Crew & Passenger Death accidents

  • December 27, 2011, a 30-year-old female crew jumped overboard in the waters near Puerto Rico. The woman (of Filipino origin) worked on the ship as bartender. The conducted by USCG search operation failed to find the body. The incident occurred northeast of the Culebra island when the ship was en-route to Barbados from Puerto Rico.
  • December 6, 2015, British Virgin Islands news media reported 2 passengers were killed (pronounced dead at the scene) and 18 others were injured in a bus crash accident on Tortola Island, BVI. The tragic incident happened on a sponsored by Celebrity Cruises excursion to Cane Garden Bay beach on the island. While descending the Cane Garden Bay Hill, the tour bus lost control at ~11 am near Round Hill. All injured were transported to the Peebles Hospital to receive treatment. Assistance was provided by the ship’s med personnel, as well as by local authorities (Police Force, Fire & Rescue Department, BVI Tourist Board). The Summit cruise ship was on a 7-day Eastern Caribbean itinerary roundtrip from homeport San Juan Puerto Rico (Dec 5-12) with call ports Road Town (Tortola), Fort de France (Martinique), Roseau (Dominica), Basseterre (St Kitts), Charlotte Amalie (St Thomas).

Crew & Passenger incidents (injuries, crimes)

  • July 28, 2003, a 33-year-old male crew was accused of inappropriately touching and charged with sexual assault of a female passenger. The incident occurred during a Spa massage.
  • September 8, 2006, 15 passengers suffered minor injuries in a tour bus crash accident on a sponsored by Celebrity Cruises shore excursion in Juneau AK. The bus bus driver was charged with reckless driving.
  • February 23, 2009, 166 passengers sustained injuries in a tour bus crash incident on a sponsored by Celebrity Cruises shore excursion in Roseau (Dominica). Some of them were flown to Miami and transported to Jackson Memorial Hospital. Among the lesser injuries were lacerations, bumps and bruises. Three passengers suffered fractures. The tour bus was returning from a cooking-themed excursion. The ship was on a 7-nights round-trip cruise from homeport San Juan Puerto Rico (starting Feb 21).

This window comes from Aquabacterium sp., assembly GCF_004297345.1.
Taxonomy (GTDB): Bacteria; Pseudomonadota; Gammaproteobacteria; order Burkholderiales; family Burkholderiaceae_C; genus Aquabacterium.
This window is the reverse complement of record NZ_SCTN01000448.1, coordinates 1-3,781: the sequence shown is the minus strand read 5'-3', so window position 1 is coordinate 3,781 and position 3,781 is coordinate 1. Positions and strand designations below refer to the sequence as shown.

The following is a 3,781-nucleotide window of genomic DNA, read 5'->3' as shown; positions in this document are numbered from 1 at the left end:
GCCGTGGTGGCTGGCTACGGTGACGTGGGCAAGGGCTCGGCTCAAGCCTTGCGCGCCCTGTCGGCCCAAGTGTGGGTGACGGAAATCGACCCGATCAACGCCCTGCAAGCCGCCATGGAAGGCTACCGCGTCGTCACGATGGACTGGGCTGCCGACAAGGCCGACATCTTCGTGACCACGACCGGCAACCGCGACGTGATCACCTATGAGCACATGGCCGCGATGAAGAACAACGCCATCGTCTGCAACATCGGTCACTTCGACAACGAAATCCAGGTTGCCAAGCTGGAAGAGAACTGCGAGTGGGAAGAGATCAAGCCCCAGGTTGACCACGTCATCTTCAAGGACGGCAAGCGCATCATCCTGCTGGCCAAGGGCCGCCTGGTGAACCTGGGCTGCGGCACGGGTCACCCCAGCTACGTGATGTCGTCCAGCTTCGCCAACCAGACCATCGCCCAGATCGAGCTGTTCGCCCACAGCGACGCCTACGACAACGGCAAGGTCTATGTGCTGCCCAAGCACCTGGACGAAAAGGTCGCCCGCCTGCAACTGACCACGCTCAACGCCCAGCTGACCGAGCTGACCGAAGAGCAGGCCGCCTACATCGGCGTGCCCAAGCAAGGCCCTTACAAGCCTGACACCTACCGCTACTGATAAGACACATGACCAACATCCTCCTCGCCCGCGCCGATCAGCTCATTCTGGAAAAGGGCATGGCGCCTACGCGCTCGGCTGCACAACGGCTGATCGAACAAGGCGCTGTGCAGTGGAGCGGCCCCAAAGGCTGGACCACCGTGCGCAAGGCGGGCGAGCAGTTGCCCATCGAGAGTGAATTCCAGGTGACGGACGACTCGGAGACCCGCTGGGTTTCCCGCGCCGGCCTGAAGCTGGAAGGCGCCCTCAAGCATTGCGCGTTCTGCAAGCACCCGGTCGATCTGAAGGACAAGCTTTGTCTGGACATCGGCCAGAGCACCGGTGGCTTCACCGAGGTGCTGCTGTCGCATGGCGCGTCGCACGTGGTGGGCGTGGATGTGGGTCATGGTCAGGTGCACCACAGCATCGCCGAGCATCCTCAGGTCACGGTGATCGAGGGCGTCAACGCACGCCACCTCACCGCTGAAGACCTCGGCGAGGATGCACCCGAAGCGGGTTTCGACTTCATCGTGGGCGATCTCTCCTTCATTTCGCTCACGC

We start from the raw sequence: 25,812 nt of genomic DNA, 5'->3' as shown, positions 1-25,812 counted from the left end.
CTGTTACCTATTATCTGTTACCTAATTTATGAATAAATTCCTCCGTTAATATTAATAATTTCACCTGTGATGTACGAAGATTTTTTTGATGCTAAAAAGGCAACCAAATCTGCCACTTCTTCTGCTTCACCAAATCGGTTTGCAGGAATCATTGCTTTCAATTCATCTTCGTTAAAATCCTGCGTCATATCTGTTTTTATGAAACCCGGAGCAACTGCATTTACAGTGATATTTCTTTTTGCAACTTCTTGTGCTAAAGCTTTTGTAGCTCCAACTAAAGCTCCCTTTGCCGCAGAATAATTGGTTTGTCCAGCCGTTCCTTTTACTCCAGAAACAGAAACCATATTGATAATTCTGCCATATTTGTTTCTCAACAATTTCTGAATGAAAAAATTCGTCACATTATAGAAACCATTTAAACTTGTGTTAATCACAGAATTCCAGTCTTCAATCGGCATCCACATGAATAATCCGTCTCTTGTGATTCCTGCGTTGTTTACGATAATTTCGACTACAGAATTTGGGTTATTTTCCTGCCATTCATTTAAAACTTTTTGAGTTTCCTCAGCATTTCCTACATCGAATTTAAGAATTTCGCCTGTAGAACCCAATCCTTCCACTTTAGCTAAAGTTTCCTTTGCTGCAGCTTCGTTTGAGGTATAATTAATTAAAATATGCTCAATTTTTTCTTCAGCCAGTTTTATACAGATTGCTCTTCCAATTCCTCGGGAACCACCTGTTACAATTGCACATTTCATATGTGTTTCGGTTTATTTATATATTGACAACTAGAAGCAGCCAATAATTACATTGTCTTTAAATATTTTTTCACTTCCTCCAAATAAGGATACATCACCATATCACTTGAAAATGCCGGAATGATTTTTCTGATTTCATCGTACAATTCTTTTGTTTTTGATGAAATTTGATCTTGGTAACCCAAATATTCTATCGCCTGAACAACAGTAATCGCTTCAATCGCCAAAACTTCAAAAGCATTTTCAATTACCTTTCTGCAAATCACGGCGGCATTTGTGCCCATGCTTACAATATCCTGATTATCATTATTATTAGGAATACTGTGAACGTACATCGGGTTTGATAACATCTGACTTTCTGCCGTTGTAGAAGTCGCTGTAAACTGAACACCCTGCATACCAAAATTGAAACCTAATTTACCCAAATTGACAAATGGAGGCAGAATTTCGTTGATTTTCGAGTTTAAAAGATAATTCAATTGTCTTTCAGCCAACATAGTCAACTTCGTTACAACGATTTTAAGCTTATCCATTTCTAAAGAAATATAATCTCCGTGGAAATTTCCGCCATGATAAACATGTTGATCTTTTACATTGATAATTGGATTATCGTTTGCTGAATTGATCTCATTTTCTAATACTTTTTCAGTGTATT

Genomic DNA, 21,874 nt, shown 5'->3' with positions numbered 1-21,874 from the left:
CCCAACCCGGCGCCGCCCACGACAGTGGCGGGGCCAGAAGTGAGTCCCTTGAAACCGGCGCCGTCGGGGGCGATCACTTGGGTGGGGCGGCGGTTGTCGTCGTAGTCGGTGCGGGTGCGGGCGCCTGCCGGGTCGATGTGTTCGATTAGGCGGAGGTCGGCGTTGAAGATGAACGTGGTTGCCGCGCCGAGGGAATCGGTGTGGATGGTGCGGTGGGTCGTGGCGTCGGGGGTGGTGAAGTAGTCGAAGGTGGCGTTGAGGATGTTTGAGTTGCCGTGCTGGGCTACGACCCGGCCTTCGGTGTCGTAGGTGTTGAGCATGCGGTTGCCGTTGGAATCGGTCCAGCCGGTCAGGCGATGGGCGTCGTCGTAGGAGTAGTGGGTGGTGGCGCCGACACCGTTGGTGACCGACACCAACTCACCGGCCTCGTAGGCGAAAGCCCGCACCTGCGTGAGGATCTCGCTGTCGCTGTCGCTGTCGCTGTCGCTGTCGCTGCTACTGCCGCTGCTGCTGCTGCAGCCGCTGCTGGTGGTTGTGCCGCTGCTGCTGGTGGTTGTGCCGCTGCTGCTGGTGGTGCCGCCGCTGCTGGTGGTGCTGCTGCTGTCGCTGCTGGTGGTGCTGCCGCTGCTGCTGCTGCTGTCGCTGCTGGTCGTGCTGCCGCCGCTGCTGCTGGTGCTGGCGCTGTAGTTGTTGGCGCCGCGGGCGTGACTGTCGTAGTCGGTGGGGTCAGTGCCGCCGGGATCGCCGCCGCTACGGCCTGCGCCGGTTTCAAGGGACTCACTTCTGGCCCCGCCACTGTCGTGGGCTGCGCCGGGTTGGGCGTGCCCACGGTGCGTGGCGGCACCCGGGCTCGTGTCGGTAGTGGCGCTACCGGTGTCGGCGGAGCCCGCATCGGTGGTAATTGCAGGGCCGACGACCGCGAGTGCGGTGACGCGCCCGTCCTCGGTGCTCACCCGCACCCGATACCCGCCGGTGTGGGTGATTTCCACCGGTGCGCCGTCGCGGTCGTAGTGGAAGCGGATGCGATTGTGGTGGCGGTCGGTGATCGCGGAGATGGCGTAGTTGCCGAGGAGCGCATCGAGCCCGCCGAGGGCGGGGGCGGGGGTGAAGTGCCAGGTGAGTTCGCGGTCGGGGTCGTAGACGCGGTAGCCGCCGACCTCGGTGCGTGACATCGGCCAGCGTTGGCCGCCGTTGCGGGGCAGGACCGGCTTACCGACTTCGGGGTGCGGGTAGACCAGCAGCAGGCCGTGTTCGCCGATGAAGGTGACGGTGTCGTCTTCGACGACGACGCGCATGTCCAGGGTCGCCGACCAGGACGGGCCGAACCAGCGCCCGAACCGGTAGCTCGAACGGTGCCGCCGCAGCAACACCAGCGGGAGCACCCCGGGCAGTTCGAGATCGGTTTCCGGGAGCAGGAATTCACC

• April 3, 2010, a male passenger fell overboard in the waters near Puerto Rico. The man (Bob Gricius) didn’t die, but instead swam for nearly 19 hours to the small island of Cayo Lobos, which is ~3 ml / 5 km off the Purto Rico’s coast.
  • August 19, 2011 (law news), a 48-year-old male passenger (of American origin) was fined in Bermuda US$1000 (paid in cash immediately). The man was charged with drug possession and admitted having 6 grams of marijuana. The drug was found in his cabin on Aug 17 after the ship’s security received a tip-off and search the room.
  • March 21, 2012, on a gay-themed cruise (by Atlantis Events), 2 male passengers (both of American origin, aged 41 and 43) were arrested in Roseau Dominica and charged with indecent exposure. When the ship was docked in Roseau, both gay men were seen and reported for being naked on their cabin’s balcony. They were enprisoned for 19 hours and fined US$2000 each (paid to the judge in cash).
  • May 3, 2012, while the ship was docked in call port King’s Wharf Bermuda, a 53-year-old female passenger was arrested and charged with possession of cocaine and with drug smuggling. The woman (Jane Howell Carmichael, of American origin) was caught with 4 packages of cocaine (US$369,000 worth) strapped to her body.
  • September 2, 2012, a male crew suffered from severe abdominal cramps. He was medevaced via USCG assets (Jayhawk helicopter and Hercules aircraft) sent from Elizabeth City, North Carolina. The ship was ~290 ml / 470 km out at sea.

Norovirus cruise illness outbreaks

  • November 2006, CDC reported on the voyage Nov 11 to 25, a Norovirus outbreak (gastrointestinal illness) infected 72 passengers (out of 1911, or 3,8%) and 12 crew (out of 942, or 1,3%). All sick suffered from Noro virus symptoms (vomiting, diarrhea) and were quarantined to their cabins.
  • September-October 2013, CDC reported on voyage Sept 21 to Oct 5, a major Noro virus outbreak affected a total of 322 passengers (out of 2112, or 15,3%) and 13 crew (out of 952, or 1,4%). All sick suffered from Noro virus symptoms (vomiting, diarrhea) and were quarantined to their cabins. The ship was on a 14-days Canada New England cruise from homeport Bayonne NJ (NY).
  • Note: When the itinerary doesn’t include US cruise ports, the ship is not required to report to CDC, thus no official illness report would be issued.

Celebrity Summit current position


On the above map you can track the Celebrity Summit cruise ship’s position now. It shows the vessel’s current location at sea (or in port) by live tracking of its IMO number 9192387. If you lose the ship on the map, please reload this page.